"Baseball represents our country very well because we have all walks of life here," Reds right fielder Jay Bruce said on Friday. "We have all kinds of different nationalities, and we're all the same."
Activity began late this morning, well before the game broadcast at 7:10 p.m. ET at Great American Ball Park.
At 11:30 a.m., three legendary icons were honored during the Major League Baseball Beacon Awards Luncheon at the Duke Energy Center in downtown Cincinnati.
The Beacon Awards recognize individuals "whose lives are emblematic of the spirit of the Civil Rights Movement." The MLB Beacon of Life Award will be presented by Commissioner Bud Selig to Hank Aaron. Boxing great Sugar Ray Leonard will give the MLB Beacon of Change Award to the legendary Muhammad Ali. Comedian and television star Bill Cosby will receive the MLB Beacon of Hope Award from Hall of Fame pitcher Bob Gibson.
All three Beacon Award winners have been previously awarded the Presidential Medal of Freedom, which is the highest civilian honor that is possible in the United States.
The luncheon was hosted by CNN's Soledad O'Brien and former President Bill Clinton is scheduled to deliver the keynote address.
The Network's coverage, beginning at 5:45 p.m. ET, includes press conferences, pregame festivities, a clip of Harold Reynolds with President Clinton and the beginning of the game itself.
Down the street at Fountain Square, thousands of young people are expected to be on hand for the Civil Rights Game Youth Summit and participate in a new MLB youth initiative called "Wanna Play?"
From 2-7 p.m., Fifth Street by the Square is closed to traffic as kids test their skills in batting cages, on pitching mounds and running from home to first base. There will be prizes available, including 300 gloves and game tickets. The event is free to the public.
Reds players Brandon Phillips and Jerry Hairston Jr., former Red Eric Davis and MLB Network analyst Harold Reynolds will hold a clinic and take part in the youth summit.
"Wanna Play?" is a marketing effort to create and strengthen the connection between children from the African-American community and Major League Baseball.
At approximately 6:50 p.m., on-field ceremonies will begin to again honor the achievements by Aaron, Ali and Cosby. Grammy Award-winning gospel singer BeBe Winans will sing the national anthem, and country singer Rissi Palmer will sing "America the Beautiful."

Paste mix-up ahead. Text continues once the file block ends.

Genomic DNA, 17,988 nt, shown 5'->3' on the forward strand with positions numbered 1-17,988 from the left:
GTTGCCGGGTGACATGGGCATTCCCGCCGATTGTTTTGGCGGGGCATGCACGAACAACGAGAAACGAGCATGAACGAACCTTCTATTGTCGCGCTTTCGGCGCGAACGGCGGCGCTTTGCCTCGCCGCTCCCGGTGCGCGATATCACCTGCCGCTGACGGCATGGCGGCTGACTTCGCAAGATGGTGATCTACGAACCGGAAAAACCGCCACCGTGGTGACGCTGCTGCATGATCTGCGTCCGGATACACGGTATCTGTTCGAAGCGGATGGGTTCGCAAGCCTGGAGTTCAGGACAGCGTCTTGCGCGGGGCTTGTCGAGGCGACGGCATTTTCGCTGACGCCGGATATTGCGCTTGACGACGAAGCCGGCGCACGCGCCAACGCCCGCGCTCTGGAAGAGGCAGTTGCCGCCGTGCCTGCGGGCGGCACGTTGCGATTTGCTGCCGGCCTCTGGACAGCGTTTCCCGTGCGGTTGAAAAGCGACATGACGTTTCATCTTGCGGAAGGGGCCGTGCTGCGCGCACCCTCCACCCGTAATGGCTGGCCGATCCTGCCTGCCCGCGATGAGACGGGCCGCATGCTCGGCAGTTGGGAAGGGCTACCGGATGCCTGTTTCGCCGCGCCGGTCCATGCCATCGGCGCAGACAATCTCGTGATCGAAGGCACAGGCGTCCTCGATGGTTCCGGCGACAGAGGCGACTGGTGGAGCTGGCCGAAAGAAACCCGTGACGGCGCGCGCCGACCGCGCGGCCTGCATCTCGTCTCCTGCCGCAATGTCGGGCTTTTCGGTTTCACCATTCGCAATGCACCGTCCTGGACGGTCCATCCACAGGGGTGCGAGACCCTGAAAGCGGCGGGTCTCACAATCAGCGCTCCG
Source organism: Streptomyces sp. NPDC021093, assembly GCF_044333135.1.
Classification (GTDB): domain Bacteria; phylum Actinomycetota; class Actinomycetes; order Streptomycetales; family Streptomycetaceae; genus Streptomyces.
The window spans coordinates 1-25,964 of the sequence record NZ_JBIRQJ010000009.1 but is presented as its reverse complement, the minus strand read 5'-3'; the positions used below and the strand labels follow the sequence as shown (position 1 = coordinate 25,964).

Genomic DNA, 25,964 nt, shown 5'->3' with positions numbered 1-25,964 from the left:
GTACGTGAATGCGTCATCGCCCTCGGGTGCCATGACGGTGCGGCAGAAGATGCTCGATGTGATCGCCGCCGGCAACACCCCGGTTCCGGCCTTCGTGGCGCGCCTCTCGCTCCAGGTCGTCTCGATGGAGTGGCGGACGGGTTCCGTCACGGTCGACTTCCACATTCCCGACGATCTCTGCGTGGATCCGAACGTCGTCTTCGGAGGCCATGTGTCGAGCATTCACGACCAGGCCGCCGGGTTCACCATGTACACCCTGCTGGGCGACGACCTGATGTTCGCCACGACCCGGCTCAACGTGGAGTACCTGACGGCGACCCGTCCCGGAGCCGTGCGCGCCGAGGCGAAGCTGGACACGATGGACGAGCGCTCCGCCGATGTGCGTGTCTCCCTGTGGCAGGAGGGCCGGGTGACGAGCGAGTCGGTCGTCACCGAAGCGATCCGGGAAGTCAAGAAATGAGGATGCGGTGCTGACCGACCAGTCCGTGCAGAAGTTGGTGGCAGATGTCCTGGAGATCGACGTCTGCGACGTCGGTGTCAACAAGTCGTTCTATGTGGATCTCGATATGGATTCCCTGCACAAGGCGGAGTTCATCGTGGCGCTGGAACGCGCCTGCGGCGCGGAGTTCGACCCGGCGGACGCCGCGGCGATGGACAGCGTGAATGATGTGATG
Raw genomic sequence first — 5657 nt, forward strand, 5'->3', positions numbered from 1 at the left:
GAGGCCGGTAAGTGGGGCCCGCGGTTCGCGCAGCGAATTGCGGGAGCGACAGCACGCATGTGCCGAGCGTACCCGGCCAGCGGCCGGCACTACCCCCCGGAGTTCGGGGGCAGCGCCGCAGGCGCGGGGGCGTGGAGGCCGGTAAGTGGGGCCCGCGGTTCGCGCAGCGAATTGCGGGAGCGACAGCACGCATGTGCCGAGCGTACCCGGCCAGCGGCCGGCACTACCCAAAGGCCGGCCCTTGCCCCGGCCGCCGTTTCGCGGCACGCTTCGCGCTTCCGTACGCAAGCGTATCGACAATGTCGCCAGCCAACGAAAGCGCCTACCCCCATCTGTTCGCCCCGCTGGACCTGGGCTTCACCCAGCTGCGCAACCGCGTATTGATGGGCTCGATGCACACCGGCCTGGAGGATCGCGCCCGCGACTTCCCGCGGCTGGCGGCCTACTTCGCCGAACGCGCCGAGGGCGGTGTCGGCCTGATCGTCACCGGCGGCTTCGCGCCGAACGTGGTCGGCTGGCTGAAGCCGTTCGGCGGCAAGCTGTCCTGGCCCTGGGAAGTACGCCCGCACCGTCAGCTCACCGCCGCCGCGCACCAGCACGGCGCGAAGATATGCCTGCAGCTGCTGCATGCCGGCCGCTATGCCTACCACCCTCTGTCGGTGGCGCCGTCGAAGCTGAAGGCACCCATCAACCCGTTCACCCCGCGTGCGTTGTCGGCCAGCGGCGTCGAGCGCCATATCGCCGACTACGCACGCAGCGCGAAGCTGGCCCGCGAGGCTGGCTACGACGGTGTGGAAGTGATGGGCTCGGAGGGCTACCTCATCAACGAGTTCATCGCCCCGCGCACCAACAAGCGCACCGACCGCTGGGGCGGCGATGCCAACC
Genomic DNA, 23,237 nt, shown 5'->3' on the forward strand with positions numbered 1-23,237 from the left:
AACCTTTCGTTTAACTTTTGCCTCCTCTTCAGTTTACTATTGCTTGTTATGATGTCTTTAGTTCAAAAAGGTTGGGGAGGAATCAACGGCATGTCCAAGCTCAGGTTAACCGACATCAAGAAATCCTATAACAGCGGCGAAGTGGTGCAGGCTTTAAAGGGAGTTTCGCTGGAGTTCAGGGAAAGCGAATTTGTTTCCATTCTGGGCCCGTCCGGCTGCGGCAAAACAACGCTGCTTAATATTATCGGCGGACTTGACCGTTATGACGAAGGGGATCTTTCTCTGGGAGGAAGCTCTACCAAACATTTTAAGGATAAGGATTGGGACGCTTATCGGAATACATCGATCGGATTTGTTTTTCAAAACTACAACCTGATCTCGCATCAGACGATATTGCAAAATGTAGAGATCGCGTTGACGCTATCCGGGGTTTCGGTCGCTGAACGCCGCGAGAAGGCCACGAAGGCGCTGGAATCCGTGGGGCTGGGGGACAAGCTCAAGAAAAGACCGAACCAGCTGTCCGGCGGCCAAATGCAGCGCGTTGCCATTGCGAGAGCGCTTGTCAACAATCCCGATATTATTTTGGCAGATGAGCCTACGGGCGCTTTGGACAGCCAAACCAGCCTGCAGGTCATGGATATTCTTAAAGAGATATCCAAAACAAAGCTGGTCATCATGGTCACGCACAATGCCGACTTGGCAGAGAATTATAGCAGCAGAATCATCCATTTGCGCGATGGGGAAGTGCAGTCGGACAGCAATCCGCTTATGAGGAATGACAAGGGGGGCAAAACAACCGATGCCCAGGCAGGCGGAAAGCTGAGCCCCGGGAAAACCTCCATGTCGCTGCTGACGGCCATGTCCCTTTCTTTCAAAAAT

Former Reds star, Hall of Famer and 2008 Beacon of Life Award winner Frank Robinson will throw out the ceremonial first pitch. Robinson will be accompanied by Negro League players Chuck "Charlie Fine" Harmon, Charles "Whip" Davis, Don "Groundhog" Johnson, Ron "Bunny" Warren and Tom "High Pockets" Turner. The Reverends Donald G. Dixon of Hyde Park United Methodist Church and Damon Lynch Jr. of New Jerusalem Baptist Church will serve as honorary captains for the game.
When the Reds and White Sox take the field in front of a sold-out park, both teams will be wearing throwback uniforms from 1964, the year that the Civil Rights Act was passed to outlaw racial segregation in schools, public places and employment.
On Friday afternoon, the Baseball and Civil Rights Movement Roundtable Discussion was held at the National Underground Railroad Freedom Center, located next door to Great American Ball Park. It was moderated by Harvard Law professor Charles Ogletree, and featured panelists like Reds great and Hall of Famer Tony Perez, basketball Hall of Famer Oscar Robertson and Reynolds.
After the Reds' 4-3 win over the White Sox Friday, Leonard, a former championship boxer, gave a motivational speech on the field before the Reds held a special fireworks display.
For the first time in its three editions, the Civil Rights Game is being held at a big league ballpark during the regular season. It was held in Memphis as a preseason exhibition the previous two years.
When the league decided to move the game, the Reds and Cincinnati made an enthusiastic lobbying effort -- not just for 2009, but also 2010.
"We were picked to be the host city because of our passion for the event," owner Bob Castellini said. "The Freedom Center has relevance to the topic, and our city has a venue layout with the hotels being walking distance to the Duke Energy Convention Center, Great American Ball Park, Fountain Square and the Freedom Center."
This will be the second time the White Sox have participated in the Civil Rights Game. Chicago played the Mets last year in Memphis, and it proved to be a special time.
"There were a lot of memories," White Sox general manager Kenny Williams said this week. "Walking through the Lorraine Hotel, for sure, and experiencing that whole thing, and then watching my players of all cultures really kind of absorbing it, it was an educational experience, it was an emotional experience, one that I certainly won't ever forget. I'll end up taking my children down there, my grandchildren down there at some point. Cincinnati, I'm not as familiar with, so that'll be educational for me as well."
The Reds wanted to prove that their city can host an All-Star Game and have pulled out all the stops to guarantee a memorable weekend.
"It's about showcasing what the city of Cincinnati can do to host any event," said Karen Forgus, the club's senior vice president of business operations. "Phil and [owner] Bob [Castellini] feel strongly that because Cincinnati has such a great pedigree in baseball, we should be one of the first places they think of."
Despite the pageantry of the night and the weekend, tonight's game will count like any other in the regular season. But it will definitely be one of the more meaningful games of the season -- no matter what the box score says.